“For me, there are a huge number of unanswered questions, so I think the only thoughtful, fair, cool-headed thing to do is get all the information on the table. Spell out exactly what it would look like to unravel the project,” Sittenfeld says. “It’s not just about the balance sheet; it’s also about what is the return of investment. I will take that into consideration as well.”
As of September, the city spent $23 million on the project and contractually obligated $94 million to developers. Deatrick says developers will officially bill about $1.5 million a month as the project moves forward.
But it remains unclear how much of the $94 million in contractual obligations the city will actually owe if it cancels the project. In many cases, the obligations reflect supply orders and other expenses contractors and subcontractors already took on but haven’t officially billed to the city. If the project were canceled, city officials say the already-spent money would need to be paid back, along with extra costs to close the project — to repave torn-up streets, for example.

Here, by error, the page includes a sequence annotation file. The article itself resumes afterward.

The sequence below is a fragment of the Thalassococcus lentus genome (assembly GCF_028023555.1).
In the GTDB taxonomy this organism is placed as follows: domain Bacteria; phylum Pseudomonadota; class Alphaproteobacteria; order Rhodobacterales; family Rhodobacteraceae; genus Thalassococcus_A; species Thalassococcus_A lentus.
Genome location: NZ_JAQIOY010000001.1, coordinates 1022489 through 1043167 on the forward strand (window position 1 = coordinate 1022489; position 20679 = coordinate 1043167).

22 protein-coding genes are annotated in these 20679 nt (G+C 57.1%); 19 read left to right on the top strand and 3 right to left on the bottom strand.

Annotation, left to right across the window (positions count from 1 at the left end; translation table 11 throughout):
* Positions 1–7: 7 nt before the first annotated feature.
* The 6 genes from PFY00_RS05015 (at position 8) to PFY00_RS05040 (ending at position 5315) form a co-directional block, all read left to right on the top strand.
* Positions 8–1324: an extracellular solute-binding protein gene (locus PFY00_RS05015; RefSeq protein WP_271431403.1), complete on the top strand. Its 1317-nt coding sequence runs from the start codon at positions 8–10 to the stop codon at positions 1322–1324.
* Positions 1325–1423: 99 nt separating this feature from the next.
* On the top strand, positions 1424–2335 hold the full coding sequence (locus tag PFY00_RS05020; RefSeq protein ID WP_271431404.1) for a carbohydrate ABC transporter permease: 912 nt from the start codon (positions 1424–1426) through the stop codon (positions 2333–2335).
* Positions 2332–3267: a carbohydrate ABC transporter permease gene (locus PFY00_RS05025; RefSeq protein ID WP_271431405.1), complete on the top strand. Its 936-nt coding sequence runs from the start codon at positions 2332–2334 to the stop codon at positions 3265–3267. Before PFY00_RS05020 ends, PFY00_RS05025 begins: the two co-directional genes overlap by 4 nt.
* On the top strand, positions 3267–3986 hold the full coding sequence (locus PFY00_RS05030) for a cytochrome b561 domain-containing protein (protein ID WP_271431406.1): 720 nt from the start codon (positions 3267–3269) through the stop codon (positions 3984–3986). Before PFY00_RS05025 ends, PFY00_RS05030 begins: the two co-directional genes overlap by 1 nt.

Canceling could also involve giving up nearly $45 million in federal funding. Although Cranley says he will work with federal officials to re-appropriate the money, a June 19 letter from the U.S. Department of Transportation stated that the city would need to give back nearly $41 million of the overall funding if the project were canceled.
For streetcar supporters, the cancellation costs pose a crucial question: How much would the city be willing to take on in dollar terms to cancel the project, given that it will get nothing out of cancellation but at least produce a streetcar line, with a potential return on investment, if it completes the project?
For Cranley and other opponents of the streetcar, the problem isn’t just how much it will cost to complete the project; the issue is also how much it will cost to operate the streetcar — previously estimated at $3-$4 million a year — once it’s completed.